Get ready, highway wreckers!

Steep Linstead to Moneague route puts commuters on alert

BY INGRID BROWN Associate Editor — Special Assignment

Sunday, August 24, 2014    

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THE highway wrecking service could soon be doing brisk business along the newly opened Linstead to Moneague leg of the North/South link of Highway 2000, which begins attracting a toll charge next month, as several vehicles are breaking down along the busy thoroughfare as they traverse the steep incline.

The complaints by motorists about traversing sections of the highway are not unfounded, as discovered when the Jamaica Observer made a recent test run of the 19.3-kilometre-long, four-lane roadway.

Officers from the highway patrol were kept busy helping stranded motorists whose vehicles overheated along the north-bound lanes from Treadways to Moneague. While the Sunday Observer saw several motorists broken down on the north-bound lane with its steep inclines, there were no such incidents on the south-bound lane on the day that the news team visited.

And although the police have reported that several vehicles have been breaking down on the highway on a daily basis, Corporal J Bailey of the Ferry Highway Patrol said that the roadway should not be blamed for the motorists' trouble. According to the policeman, who was busy helping a motorist to cool down an overheating 2000 Toyota Corolla, the problem lies with the condition that the vehicles are in and the speed at which the drivers are ascending the hill.

"The police car go up and down this highway on a daily basis and we don't have that problem and so the overheating problems that we are seeing are all related to the condition that the car is in. Also, people need to take their time going over the hill," he told the Sunday Observer.

According to Corporal Bailey, a lot of motorists were speeding up the hill, in the vicinity of Mullock, which has been contributing to the cars overheating from the added pressure on the engines.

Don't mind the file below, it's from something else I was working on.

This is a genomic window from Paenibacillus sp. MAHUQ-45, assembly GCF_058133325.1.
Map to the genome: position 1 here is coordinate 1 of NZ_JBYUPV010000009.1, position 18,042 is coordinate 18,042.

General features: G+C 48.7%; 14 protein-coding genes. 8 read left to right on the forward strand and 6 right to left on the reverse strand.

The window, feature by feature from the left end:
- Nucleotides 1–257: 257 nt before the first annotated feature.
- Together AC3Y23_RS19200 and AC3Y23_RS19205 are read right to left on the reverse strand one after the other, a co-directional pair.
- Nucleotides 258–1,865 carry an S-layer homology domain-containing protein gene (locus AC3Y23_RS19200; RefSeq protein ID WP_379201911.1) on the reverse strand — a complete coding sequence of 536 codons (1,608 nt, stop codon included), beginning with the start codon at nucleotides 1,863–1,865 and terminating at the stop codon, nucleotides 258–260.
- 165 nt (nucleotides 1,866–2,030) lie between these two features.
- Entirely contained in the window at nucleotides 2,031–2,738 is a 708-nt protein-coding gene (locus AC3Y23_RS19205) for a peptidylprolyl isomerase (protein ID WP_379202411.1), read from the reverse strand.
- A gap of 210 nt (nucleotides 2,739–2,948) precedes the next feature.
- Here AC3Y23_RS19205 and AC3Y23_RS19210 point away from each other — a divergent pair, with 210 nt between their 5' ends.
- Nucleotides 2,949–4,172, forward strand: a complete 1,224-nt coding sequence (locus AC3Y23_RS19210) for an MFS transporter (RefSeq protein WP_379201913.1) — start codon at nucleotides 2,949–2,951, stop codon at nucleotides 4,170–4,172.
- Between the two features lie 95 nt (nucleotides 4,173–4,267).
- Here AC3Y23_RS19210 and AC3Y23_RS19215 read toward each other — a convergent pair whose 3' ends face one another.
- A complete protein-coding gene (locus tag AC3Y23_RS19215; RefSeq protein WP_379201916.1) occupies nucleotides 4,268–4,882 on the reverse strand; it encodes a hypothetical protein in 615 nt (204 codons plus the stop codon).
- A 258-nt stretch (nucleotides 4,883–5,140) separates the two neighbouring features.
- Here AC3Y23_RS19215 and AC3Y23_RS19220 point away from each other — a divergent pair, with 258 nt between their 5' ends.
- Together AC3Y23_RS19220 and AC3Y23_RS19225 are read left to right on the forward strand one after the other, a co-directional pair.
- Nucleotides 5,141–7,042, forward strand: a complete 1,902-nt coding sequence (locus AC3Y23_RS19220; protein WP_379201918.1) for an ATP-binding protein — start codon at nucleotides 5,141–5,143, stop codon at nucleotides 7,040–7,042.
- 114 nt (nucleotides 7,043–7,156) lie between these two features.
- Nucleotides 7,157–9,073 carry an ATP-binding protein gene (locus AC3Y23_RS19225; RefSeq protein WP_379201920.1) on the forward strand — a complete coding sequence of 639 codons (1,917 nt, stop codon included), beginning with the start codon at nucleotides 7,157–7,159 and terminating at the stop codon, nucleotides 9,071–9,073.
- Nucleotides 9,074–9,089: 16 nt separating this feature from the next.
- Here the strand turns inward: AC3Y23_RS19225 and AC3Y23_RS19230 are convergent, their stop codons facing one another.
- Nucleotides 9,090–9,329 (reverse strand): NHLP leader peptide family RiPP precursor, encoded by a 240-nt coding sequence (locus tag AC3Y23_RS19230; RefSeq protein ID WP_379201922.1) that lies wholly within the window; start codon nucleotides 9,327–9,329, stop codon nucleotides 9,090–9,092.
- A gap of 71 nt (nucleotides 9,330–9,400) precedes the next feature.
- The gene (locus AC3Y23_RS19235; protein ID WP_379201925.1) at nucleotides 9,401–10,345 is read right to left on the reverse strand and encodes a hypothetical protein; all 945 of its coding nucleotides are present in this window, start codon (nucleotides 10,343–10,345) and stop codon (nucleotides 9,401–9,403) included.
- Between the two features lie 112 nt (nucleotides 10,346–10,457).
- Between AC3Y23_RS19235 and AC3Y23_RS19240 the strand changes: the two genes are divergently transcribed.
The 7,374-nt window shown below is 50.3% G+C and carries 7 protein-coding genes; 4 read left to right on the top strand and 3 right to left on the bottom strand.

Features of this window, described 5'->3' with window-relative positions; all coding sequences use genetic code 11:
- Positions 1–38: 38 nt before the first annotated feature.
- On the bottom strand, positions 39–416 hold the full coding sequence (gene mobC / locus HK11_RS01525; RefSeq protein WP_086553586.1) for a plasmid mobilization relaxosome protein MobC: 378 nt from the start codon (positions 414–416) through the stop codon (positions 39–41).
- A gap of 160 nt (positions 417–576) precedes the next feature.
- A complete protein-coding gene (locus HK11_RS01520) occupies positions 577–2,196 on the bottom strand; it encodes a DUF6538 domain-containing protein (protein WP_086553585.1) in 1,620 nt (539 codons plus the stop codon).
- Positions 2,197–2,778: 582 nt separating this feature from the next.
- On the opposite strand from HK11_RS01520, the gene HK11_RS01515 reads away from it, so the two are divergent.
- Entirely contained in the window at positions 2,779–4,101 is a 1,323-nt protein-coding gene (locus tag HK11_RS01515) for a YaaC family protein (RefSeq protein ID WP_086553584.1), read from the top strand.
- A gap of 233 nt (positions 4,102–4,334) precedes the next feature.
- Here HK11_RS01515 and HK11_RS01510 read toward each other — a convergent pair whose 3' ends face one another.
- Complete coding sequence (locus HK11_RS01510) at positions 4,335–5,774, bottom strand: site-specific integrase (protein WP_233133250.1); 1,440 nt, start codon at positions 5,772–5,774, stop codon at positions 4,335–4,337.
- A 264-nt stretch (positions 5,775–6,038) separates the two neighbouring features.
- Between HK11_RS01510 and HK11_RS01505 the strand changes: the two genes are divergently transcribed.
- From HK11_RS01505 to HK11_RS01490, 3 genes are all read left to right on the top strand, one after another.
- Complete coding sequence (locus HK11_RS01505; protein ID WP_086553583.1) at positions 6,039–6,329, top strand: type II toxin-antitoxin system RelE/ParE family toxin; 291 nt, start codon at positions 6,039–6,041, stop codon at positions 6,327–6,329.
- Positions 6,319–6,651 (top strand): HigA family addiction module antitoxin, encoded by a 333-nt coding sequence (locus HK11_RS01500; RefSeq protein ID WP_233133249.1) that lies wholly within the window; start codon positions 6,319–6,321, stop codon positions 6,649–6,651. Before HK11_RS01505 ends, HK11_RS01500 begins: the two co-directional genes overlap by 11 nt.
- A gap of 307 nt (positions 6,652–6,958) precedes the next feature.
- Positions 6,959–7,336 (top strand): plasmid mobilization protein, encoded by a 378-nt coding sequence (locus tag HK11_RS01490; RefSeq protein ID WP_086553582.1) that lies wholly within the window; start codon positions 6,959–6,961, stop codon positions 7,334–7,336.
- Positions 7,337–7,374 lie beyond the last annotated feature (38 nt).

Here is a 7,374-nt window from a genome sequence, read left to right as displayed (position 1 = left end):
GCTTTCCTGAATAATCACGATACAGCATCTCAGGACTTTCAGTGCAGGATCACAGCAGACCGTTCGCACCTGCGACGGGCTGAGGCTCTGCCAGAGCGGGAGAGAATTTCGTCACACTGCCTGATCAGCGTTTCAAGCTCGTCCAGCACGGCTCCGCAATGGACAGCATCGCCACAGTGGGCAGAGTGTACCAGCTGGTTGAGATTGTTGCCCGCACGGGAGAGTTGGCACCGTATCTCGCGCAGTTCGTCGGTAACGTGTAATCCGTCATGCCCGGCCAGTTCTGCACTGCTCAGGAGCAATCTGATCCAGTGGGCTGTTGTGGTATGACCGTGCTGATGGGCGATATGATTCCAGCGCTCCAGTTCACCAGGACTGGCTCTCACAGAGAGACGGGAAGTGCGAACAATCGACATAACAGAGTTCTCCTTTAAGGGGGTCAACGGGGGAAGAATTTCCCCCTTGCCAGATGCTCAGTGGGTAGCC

"All cars that we have seen broken down on the highway is as a result of mechanical problems relating to the car and specifically a radiator problem," Bailey explained.

As such, the policeman is advising motorists not to blame the highway but to instead ensure that their vehicles are roadworthy and to ensure that they travel within a reasonable speed up the five kilometres or three miles of hill.

"I would recommend that they do not travel faster than 40 kilometres going over the hill," he said, even as he added that the larger vehicles like trucks fare better along the roadway but said that this is because they tend to engage a lower gear.

For now, Corporal Bailey said that the police is in the process of sensitising motorists who they have been stopping to help on a daily basis since the highway opened on August 6.

"A lot of people are now just testing out the road and getting used to it, so it should be better after they begin to understand it," he said.

However, some of the motorists who were seen broken down along the highway said that while the roadway is not entirely to be blamed, it is only suited for cars which are in 'tip top' shape.

Motorist Oscar Young, whose disabled Honda CRV was seen on the side of the road, said he had decided to surprise his wife, and take her on a test run of the highway before the toll charges come into place.

Young, who lives outside of Linstead, said he was on his way home from the nearby supermarket when he decided to jump on the highway to see how long it would take for him to get to Moneague and back. However, what he assured his wife would be less than a half-an-hour excursion turned out to be much longer as he waited for his mechanic to arrive to fix his overheating vehicle.

"Right now my wife is not too happy because she didn't know I was going to be doing this... she expected me to be going home from the supermarket," said Young.

He explained that he was travelling at no more than 40 miles per hour over the hill when he noticed that the temperature gauge was rising in the 1600 cc vehicle. This, he said, was happening for the very first time since he owned the vehicle.

"I don't know what happened because the coolant bottle was full and now its all empty," he said as he attempted to effect make-shift repairs until help could reach him. He was later towed off the busy highway by his mechanic. However, once the highway becomes operational, only recognised tow truck services will be able to engage in this practice.

Despite the hiccup, Young said that he would use the highway again as it is only a 15-minute ride to Moneague and would still be shorter than the narrow, winding and treacherous Mount Rosser route.

Another motorist and his passenger, whom he was transporting from the airport, also said that they were travelling at a moderate speed towards Moneague when their car started overheating.

"We were travelling at a normal speed along the highway, so it is because the hill is so steep," he said, adding, "the difference with here is that although Mount Rosser is hilly it is not a continuous hill, and so that does not keep putting that constant pressure on the vehicle for such a long time," said the motorist who opted to remain anonymous.

The passenger, who also requested anonymity, also questioned the reason why there are no exits along the highway or slipways for emergency vehicles to turn around along the highway.